Hewlett-Packard announces hardware and software-based switches capable of supporting software-defined networking, including a powerful data centre switch

New HP core switch supports OpenFlow

 

Enterprises are still taking a wait and see attitude to building software-defined networks that allow the provisioning of switches on the fly. But that isn’t stopping equipment and software manufacturers from announcing SDN-capable gear.

The latest is Hewlett-Packard Co., which on Tuesday showed off five new or upcoming elements of its FlexFabric family, including a powerful core switch.

“We are extending our leadership in software defined networking with switches that support OpenFlow technology,” said Kash Shaikh, director of marketing for HP Networking.

“With the introduction of these new switches we now have 40 switches that are capable of OpenFlow,” a protocol that allows network traffic to be controlled by software.

HP now has equipment that supports 20 million ports capable of supporting OpenFlow, he said.

The latest additions to the HP line include:

— the FlexFabric 12900 series core switches, which Shaikh said have twice the scaling as Cisco Systems Inc.’s Nexus 7000. It has 36 Tbps non-blocking fabric and can move up to three times more data across the network per 40-gigabit Ethernet (GbE) port compared to leading competitors.

There are initially two chassis in the series: the 1216, which can have up to 768 10GBE or up to 256 40 GbE ports; and the smaller 1210.

Both support OpenFlow v1.3 and TRILL (transparent interconnection of lots of links) for scaling. Both are firsts for core switches, says HP.

They’re expected to be released in October. No pricing was announced.

Zeus Kerravala of ZK Research said the 12900 will be the first new switching product HP has developed since buying 3Com Corp. Devices released until now had all been in 3Com’s roadmap.

“They’re pretty beefy switches,” he said of the 12916 and 12910. In fact, he said, they could be called HP’s first true data centre switch because the current model 12500 can’t handle more than 10 GbE.

— theFlexFabric 11908 data centre aggregation switch, which also supports TRILL. It delivers 10/40 GbE connectivity for HP c-Class blade servers, with Virtual Connect FlexFabric modules.

It can have up to 384 10GbE or 64 40GbE ports.

It will be available in June starting at US$83,000.

–the FlexFabric 5900v Virtual Switch, for automating network changes when virtual machines move from server to server. It supports the IEEE 802.1Qbg standard for Ethernet virtual bridging between physical and virtual environment.

It needs the FlexFabric 5900 top of rack physical switch.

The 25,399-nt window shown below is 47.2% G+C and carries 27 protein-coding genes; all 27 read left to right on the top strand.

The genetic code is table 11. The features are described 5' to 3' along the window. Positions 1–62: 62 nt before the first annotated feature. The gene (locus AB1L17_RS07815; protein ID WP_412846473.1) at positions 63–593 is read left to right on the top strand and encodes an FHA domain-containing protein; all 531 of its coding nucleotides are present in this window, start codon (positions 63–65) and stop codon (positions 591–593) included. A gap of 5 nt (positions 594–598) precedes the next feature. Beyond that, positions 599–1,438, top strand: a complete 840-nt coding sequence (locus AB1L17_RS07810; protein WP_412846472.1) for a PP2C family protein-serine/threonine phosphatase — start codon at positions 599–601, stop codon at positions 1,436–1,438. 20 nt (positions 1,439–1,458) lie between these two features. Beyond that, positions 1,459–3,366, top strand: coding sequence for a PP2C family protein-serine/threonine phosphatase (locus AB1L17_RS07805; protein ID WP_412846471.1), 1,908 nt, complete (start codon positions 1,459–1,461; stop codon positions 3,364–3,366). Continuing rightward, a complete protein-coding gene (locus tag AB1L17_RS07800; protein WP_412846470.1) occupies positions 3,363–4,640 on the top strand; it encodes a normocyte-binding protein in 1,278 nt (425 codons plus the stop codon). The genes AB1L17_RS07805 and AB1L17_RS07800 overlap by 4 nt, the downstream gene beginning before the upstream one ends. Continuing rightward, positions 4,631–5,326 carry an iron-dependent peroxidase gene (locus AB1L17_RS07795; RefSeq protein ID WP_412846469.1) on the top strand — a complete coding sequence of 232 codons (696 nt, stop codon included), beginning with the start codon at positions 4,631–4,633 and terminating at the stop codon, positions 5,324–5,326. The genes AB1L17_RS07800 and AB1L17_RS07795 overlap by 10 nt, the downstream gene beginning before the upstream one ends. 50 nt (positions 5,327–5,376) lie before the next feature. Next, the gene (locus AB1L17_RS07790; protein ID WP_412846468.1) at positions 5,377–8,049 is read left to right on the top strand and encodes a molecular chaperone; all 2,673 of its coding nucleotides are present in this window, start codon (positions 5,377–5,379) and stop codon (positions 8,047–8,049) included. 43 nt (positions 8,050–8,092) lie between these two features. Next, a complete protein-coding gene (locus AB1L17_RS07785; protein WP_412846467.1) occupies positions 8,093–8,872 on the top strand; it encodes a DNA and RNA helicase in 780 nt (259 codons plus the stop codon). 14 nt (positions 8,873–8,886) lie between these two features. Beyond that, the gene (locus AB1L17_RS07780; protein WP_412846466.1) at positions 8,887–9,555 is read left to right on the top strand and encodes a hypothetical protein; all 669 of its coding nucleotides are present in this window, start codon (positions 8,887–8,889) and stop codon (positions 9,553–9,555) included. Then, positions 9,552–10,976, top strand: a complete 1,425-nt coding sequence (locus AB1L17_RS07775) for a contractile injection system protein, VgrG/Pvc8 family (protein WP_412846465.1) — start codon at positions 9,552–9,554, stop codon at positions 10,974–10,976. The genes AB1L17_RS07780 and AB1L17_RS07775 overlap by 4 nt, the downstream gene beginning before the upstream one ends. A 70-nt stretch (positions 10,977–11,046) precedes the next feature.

–the HSR 6800 router series, with a 2 Tbps backplane and 32 10GbE ports.

It’s available now starting at US$46,000.

–and the VSR virtualized services router for service providers, based on NFV (network function virtualization) to deploy functions on an x86 server in a virtualized environment.

It will be available sometime in the second half of the year.

HP also said two important management suites will be available in December: the SDN Manager for configuring, monitoring and policy management application software; and the Virtual Application Network Resource Automation Manager, for creating templates for network services.

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Zeus Kerravala of ZK Research said the 12900 core switch will be the first new switching product HP has developed since buying 3Com Corp. Devices released until now had all been in 3Com’s roadmap, he said.

“They’re pretty beefy switches,” he said of the 12916 and 12910. In fact, he said, they could be called HP’s first true data centre switches because the current model 12500 can’t handle more than 10 GbE.

Kerraval also said the emphasis in the announcement of OpenFlow compatibility isn’t of immediate importance because of the few organizations with software-defined networks.

There’s no shortage of new SDN-capable equipment, and more are expected to be announced at next week’s annual Interop Las Vegas conference.

And while carriers, content providers and research networks are building test networks with it, even Shaikh admits that enterprises are still evaluating the benefits.

So why more products now? Because HP – and other vendors — believes the benefits are obvious in an era of increased server virtualization. With an increasing number of virtual machines traversing core networks, the traditional data centre network has to be flattened to keep up with massive traffic flows.

Remember, Shaikh said, the new switches function very well in existing networks, and the extra OpenFlow capability is “investment protection.” When an organization thinks its time to switch to SDN the capability is there.

He added that when HP announces SDN applications such as Sentinel Security that helps enterprises understand what the possibilities are.

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